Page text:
Is This Stock Worth Buying?
Shas is a member of The Motley Fool Blog Network -- entries represent the personal opinion of the blogger and are not formally edited.
rue21 (NASDAQ: RUE), a specialty apparel retailer, reported 4Q12 results with sales increasing 22.4% to $269 million, compared to consensus estimates of $203 million. Same-store sales edged up 0.5% as against expectations of negative low-single digits. Further, despite the promotional environment, gross margin improved 110 basis points to 37.6%. In line with its peers, it has guided for (2)% same store sales in 1Q13. Let us compare how the company fared as against peers:
Versus Aeropostale (NYSE: ARO)
rue21’s key competitor, teen apparel retailer Aeropostale, swung to an operating loss in 4Q12 due to higher store asset impairment charges and weaker sales during the holiday season. Same-store sales also declined 8%. Further, citing margin pressures from carryover inventory from the holiday season and a weak economic environment, it guided towards a first-quarter loss of $0.15 to $0.20 a share (as compared to analyst expectations of a profit of $0.08 per share).
The company has been facing challenges in its core business, especially its graphic T-shirt and fleece products. It has been trying to integrate more fashion in its product mix in order to attract its core target group of younger teens. Further, it also faces stiff competition from its higher-end rival, Abercrombie & Fitch, which promoted its products aggressively during the holiday season.
As against American Eagle Outfitters (NYSE: AEO)
On the other hand, its other key competitor American Eagle Outfitters reported strong 4Q12 results, with profit jumping a whopping 85%. Its sales increased 8.6%, with 4% growth in same-store sales. The company has been able to post strong 4Q results despite strong competition from rivals Abercrombie & Fitch and Aeropostale. However, in line with its peers, it has also guided for lower 1Q results with EPS of $0.16 to $0.19, behind analysts' expectations of $0.25.
What doesn’t work for rue21?
It’s a tough competition between these three apparel retailers. rue21 is much smaller in size when compared to its peers and has posted strong sales and EPS growth in the last five years. All three have a strong balance sheet with zero debt and strong cash balances.
Historically, Aeropostale has done better than rue21, but in the last two years, it has faced severe deterioration in its margins and sales as it tries to maintain its foothold among its competitors.
Comparing on the basis of historical margins, though rue21 has gross margins in line with its peers, it loses out on the operating margins. It has the lowest operating margin among the three. This means that the company spends its revenue for other uses and will have to focus on reducing the same.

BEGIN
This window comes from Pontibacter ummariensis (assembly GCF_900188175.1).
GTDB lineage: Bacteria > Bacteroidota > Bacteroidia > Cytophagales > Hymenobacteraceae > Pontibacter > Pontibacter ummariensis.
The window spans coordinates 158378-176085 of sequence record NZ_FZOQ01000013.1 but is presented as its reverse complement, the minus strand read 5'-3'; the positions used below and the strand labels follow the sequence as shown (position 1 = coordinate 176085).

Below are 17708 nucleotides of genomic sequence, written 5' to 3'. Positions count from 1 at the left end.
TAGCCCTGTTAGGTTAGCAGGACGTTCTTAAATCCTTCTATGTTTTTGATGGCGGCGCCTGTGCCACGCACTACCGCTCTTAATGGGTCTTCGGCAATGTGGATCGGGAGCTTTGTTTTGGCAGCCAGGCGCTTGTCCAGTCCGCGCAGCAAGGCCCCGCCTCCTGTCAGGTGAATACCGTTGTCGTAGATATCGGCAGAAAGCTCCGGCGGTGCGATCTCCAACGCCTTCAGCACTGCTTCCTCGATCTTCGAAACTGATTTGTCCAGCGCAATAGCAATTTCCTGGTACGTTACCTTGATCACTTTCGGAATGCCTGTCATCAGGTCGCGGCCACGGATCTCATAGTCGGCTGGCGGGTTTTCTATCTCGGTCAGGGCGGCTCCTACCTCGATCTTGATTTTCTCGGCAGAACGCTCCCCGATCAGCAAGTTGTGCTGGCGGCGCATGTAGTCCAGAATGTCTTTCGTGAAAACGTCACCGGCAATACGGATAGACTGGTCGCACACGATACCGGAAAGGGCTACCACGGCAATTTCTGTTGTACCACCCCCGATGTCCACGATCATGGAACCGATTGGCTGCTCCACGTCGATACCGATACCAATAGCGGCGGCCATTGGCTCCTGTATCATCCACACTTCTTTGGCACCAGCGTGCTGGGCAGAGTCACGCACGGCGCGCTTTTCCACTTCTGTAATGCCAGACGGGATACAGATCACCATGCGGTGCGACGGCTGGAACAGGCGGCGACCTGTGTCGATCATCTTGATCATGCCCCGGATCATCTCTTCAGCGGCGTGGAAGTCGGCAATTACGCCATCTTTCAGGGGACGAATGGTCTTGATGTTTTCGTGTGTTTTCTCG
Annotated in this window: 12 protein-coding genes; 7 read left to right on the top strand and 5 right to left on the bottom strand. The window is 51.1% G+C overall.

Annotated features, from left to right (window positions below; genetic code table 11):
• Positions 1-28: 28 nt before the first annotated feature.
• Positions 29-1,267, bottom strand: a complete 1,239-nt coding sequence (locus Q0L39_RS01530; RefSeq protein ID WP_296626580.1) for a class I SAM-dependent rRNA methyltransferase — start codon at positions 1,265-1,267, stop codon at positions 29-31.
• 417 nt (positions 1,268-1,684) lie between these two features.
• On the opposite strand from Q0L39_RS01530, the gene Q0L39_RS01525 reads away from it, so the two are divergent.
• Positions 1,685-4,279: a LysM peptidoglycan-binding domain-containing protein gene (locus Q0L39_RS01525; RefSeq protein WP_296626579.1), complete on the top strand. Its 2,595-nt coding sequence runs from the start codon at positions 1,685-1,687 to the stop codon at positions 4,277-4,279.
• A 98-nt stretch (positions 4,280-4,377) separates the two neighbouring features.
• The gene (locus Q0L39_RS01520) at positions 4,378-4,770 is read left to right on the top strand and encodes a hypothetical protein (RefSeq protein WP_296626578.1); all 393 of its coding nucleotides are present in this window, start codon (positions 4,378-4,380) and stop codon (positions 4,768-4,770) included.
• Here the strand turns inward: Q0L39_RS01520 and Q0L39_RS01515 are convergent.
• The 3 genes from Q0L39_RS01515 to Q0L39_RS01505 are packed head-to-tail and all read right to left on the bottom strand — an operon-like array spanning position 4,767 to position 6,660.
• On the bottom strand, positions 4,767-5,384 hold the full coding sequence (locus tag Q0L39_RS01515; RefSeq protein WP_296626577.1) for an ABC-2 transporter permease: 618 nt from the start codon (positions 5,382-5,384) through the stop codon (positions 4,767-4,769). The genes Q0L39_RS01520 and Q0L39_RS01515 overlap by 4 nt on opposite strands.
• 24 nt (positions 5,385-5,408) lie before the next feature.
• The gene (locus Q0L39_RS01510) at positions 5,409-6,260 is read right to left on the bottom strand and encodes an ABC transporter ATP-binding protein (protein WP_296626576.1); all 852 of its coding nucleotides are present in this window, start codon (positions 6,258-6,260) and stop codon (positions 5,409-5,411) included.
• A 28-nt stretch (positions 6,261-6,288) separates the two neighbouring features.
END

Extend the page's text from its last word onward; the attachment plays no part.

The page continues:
Looking at the turnover ratios, rue21 has an alarming inventory turnover of 103 days. This is relatively high when compared to its peers Aeropostale’s 31 days and American Eagle Outfitter’s 58 days. This may be an indication that the company is not able to sell its inventory due to lower demand.
Further, rue21 also has aggressive expansion plans and the highest capital expenditure when compared to peers. In FY12, it opened 125 new stores, plans to open another 125 in FY13 and expects to open over 100 stores every year in the foreseeable future. It also plans to remodel 20 plus existing stores to a new format, and expects sales to pick up at least 15%.
This refresh strategy will be in addition to its existing plans of converting its remaining 100 rue21 stores into the rue21 etc! store format. Capital expenditure is expected to be $670 million for FY13, up 50% from FY12, primarily focused on its two new distribution centers. If the company is not able to rack up higher sales in FY13, its large capital expenditure may put a strain on its FY13 cash flows.
To put things in perspective, the company generated $646 million in operating cash flows in the three quarters of 2012, which were largely used for capital expenditure ($255 million), share repurchases ($334 million), and paying dividends ($94 million). It reported a $26 million decrease in its cash balance.
In comparison, Aeropostale opened only 27 stores in FY12 (net of closure) and plans to open 14 stores in FY13. Its expected FY13 capital expenditure is $89 million, up 23% from FY12. American Eagle Outfitters plans to open 50 stores in FY13 a with capital expenditure budget of $250 million to $280 million (up from $94 million in FY12).
On its earnings call, the company announced various initiatives – remodeling its stores, capitalizing on the men’s business in smaller markets where there is little/no competition, rolling out larger 6,000 square foot store format in approximately 20-25 new and existing locations in select markets, and launch of its e-commerce business in FY2014.
rue21 aims to be a $2 billion, 1,700 store company in the next 5 years, and it may achieve it, given its strong expansion plans and initiatives to improve traffic in its stores. Given its better and positive outlook versus peers, it is a good short-term investment. But in the long run, one needs to keep an eye on the company’s cash flow generation, sales per store, growth in sales, and inventory levels.
Shas Dey has no position in any stocks mentioned. The Motley Fool owns shares of Aeropostale. Try any of our Foolish newsletter services free for 30 days. We Fools may not all hold the same opinions, but we all believe that considering a diverse range of insights makes us better investors. The Motley Fool has a disclosure policy. Is this post wrong? Click here. Think you can do better? Join us and write your own!